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UPDATED: April 24, 2018, at 11:51 a.m.
In Adams House’s renovation, history, modernity, and accessibility are set to become one.
Starting in the spring of 2019, Adams House is slated to undergo renovation. This comes in the context of the University’s push for housing renewal, with renovations already having taken place in all of Dunster and Winthrop Houses, and some of Quincy and Leverett Houses.
Unlike what is occurring in the ongoing Lowell House renovations, not all Adams residents will be required to live in swing housing at any given time. Since Adams consists of three separate buildings, as some undergo renovation, students who live in the other buildings can continue to do so.
From the Gold Room to Westmorly Court, Adams is filled with history—a history that should be preserved to the greatest extent possible. Thus, it is welcome news that the Cambridge Historical Commission will not allow the exterior of Adams to be changed. Furthermore, we are excited to hear that plans for Adams are seeking to preserve its more unique and nuanced historical features, including the Coolidge Room, the elliptical stairs in Randolph Hall, the lobby of Claverly Hall, the pool theater, and the suite of former President Franklin D. Roosevelt, Class of 1904.
This is in line with the desires of Adams students, who made their views known during a town hall. It’s a welcome sign that the architects have solicited student input during the beginning stages of the renovation process, and should to do so to an even greater extent as they continue their work.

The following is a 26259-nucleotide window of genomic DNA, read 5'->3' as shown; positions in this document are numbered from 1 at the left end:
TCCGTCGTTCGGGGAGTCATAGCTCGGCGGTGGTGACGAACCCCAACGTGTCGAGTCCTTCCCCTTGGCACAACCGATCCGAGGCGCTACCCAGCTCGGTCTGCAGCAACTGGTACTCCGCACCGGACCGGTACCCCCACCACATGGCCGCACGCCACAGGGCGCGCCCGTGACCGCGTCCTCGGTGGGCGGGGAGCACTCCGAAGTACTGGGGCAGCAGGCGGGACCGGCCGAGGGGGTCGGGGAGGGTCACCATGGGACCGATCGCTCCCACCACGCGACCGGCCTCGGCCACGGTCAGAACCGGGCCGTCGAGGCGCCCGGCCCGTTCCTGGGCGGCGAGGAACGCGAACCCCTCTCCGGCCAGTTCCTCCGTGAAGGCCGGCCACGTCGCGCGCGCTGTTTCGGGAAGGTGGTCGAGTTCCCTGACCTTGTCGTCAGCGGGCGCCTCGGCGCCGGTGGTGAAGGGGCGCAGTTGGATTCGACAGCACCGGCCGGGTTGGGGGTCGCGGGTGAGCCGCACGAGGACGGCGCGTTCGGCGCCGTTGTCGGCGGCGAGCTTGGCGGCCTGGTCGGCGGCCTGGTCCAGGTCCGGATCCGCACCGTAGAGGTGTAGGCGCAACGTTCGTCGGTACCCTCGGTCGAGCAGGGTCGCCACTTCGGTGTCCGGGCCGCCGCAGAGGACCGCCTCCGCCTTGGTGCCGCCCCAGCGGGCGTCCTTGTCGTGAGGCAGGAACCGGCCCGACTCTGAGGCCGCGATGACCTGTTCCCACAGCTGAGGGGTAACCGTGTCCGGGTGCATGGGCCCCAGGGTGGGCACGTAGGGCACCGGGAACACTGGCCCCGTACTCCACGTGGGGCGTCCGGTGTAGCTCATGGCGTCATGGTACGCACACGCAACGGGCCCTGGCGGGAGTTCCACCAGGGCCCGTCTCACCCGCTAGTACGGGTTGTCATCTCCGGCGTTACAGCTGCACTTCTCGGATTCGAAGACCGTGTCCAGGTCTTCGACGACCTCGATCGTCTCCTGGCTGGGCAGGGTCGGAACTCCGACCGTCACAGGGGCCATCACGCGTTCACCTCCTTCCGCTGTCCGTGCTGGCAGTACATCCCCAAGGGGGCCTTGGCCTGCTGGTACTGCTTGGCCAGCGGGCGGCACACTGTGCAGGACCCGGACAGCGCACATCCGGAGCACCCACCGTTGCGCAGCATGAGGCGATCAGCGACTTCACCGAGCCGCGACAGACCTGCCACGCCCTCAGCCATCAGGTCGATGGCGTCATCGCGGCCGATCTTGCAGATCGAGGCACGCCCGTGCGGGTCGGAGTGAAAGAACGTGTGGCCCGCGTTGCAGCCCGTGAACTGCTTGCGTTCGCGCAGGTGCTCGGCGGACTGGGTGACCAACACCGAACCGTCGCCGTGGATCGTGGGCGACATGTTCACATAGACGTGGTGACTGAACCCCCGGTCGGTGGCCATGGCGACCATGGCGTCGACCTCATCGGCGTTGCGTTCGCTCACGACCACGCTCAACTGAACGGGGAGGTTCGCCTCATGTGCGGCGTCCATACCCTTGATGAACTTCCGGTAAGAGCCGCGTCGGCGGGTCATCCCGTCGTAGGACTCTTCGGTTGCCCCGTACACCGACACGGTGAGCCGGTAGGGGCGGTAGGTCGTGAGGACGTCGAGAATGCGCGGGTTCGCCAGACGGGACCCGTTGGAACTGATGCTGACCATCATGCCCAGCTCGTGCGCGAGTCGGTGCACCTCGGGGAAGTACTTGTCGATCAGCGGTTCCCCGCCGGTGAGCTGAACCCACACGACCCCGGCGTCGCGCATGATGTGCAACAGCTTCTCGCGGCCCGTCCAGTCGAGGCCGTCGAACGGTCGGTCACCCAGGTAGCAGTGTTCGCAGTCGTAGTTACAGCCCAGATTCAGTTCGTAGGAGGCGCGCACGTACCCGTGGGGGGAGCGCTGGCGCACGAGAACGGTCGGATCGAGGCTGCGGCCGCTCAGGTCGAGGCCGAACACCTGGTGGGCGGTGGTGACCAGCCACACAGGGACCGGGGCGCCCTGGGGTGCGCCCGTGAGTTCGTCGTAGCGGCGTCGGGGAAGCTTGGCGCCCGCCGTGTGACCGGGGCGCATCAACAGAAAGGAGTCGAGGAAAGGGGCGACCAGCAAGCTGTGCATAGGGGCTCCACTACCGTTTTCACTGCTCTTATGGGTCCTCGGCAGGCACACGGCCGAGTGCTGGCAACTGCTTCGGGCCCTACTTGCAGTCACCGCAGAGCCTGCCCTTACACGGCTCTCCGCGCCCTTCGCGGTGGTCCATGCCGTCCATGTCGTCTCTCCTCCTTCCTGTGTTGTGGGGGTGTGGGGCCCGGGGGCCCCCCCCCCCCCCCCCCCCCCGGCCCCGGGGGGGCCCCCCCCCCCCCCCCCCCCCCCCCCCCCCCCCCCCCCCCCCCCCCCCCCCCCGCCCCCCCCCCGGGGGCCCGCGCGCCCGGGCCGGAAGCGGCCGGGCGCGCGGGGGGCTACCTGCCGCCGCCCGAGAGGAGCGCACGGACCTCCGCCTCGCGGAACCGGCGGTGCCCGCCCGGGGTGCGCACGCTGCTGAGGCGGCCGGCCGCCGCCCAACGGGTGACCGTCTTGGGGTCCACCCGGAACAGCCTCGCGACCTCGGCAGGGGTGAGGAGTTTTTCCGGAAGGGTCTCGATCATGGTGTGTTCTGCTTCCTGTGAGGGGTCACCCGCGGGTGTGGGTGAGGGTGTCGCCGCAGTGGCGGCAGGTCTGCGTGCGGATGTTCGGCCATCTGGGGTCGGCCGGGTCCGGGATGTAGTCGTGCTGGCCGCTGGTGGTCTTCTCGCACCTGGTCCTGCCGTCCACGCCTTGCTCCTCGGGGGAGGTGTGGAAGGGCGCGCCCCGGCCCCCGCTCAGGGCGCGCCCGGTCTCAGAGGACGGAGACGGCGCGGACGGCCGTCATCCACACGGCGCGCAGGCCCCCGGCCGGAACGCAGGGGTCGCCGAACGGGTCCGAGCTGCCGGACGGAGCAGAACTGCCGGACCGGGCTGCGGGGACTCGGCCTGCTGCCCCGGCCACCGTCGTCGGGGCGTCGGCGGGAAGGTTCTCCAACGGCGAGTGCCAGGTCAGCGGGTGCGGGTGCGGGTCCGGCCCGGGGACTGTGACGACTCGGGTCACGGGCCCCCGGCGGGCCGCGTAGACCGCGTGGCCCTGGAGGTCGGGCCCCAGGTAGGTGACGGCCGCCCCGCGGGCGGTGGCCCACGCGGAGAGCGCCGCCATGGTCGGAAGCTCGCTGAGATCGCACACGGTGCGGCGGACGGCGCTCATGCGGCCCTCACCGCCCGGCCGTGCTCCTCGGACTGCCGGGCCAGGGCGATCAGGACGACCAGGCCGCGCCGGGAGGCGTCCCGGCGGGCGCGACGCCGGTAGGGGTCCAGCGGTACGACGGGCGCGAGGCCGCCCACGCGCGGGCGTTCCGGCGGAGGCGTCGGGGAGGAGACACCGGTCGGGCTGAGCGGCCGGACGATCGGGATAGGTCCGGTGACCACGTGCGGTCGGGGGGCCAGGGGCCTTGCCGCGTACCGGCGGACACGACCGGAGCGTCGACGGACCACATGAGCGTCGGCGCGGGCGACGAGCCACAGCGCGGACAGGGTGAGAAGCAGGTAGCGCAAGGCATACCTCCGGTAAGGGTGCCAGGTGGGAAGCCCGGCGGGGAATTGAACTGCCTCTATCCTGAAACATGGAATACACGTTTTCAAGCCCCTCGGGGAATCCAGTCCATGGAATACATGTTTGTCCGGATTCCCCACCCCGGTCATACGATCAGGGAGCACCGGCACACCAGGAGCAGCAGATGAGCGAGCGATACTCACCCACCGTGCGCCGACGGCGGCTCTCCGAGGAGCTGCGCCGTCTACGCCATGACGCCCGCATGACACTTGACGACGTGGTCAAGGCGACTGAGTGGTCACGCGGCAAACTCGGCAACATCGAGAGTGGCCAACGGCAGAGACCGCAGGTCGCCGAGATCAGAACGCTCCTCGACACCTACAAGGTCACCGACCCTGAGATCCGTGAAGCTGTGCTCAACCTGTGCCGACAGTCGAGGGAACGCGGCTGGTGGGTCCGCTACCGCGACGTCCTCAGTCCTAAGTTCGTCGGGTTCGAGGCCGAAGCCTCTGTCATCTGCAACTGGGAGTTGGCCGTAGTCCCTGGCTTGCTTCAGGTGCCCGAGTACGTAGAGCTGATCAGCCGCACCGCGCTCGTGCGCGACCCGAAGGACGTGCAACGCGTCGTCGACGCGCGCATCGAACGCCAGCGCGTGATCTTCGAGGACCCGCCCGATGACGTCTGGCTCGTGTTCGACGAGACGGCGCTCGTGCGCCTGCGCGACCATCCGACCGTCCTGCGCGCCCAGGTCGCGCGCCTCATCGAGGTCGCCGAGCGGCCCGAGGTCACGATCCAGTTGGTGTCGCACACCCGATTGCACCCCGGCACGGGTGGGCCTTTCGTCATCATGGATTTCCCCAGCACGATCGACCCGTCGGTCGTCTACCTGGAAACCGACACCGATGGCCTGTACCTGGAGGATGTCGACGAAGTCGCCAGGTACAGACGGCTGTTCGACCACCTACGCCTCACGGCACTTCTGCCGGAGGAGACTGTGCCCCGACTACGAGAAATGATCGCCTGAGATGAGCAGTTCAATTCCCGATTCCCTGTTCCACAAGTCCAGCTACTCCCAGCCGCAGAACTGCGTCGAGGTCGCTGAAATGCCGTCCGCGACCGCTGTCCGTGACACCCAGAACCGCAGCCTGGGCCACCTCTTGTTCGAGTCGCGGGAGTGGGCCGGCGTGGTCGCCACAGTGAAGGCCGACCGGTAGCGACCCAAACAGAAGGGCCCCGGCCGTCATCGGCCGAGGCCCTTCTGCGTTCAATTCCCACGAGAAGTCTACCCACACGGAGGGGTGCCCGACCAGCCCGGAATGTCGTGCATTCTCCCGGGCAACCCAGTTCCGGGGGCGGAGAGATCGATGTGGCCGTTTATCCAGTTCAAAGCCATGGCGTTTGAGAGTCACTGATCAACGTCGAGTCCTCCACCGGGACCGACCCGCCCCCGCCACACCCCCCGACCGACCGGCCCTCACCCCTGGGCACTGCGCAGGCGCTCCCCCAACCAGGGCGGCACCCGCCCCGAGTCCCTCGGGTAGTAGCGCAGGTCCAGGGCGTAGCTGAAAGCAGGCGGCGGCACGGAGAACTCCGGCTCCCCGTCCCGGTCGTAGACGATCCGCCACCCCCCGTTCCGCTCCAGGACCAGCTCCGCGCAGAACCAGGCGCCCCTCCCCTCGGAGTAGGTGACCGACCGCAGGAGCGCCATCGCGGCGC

In this vein and in line with the requests of Adams residents, the architects should continue to keep as much of the quirky, historical features of the House as possible—it is these facets that make Adams House unique. Indeed, other historic parts of Adams House are just as worthy of preservation, including the underground tunnels decorated by Adamsians past, the ornately designed Gold Room, the stunning House library, and much more.
However, at the moment, the only elevator in Adams is in Claverly Hall, and by the end of renovations, architects plan for there to be eight all around the House, and for all entryways to be accessible. This prioritization of accessibility is commendable, in that it works to make the House safe and inclusive. A continued emphasis on this aspect of renovation should be a key aim of the architects.
The renovation also allows for increased social space within the House, as students have requested. Students in other renovated Houses have explained that the loss of their own common rooms in suites to larger, public common rooms or off-corridor doubles constitutes a large loss to their ability to be social with other students. Those who have influence in the renovation should therefore listen to feedback from students from recently-renovated houses—particularly Dunster, Quincy, and Winthrop Houses—and emphasize the design of many suites with private common rooms. Not only would this demonstrate that those in charge of the renewal of Adams House have listened to the voices of students unhappy with this specific aspect of the renovations in other Houses, it will also facilitate a sense of community in Adams House and set an admirable precedent for future renovations.
In that vein, as each House is renewed, administrators and architects alike should be learning more about how to best renovate for undergraduate residential life at Harvard, and we hope they apply the lessons they should have learned to the particular case of Adams House correctly and with due diligence.
This staff editorial solely represents the majority view of The Crimson Editorial Board. It is the product of discussions at regular Editorial Board meetings. In order to ensure the impartiality of our journalism, Crimson editors who choose to opine and vote at these meetings are not involved in the reporting of articles on similar topics.
CORRECTION: April 24, 2018
A previous version of this editorial incorrectly stated the organization that is not allowing Adams House's exterior to be changed. It is the Cambridge Historical Commission, not the Cambridge Historical Society.
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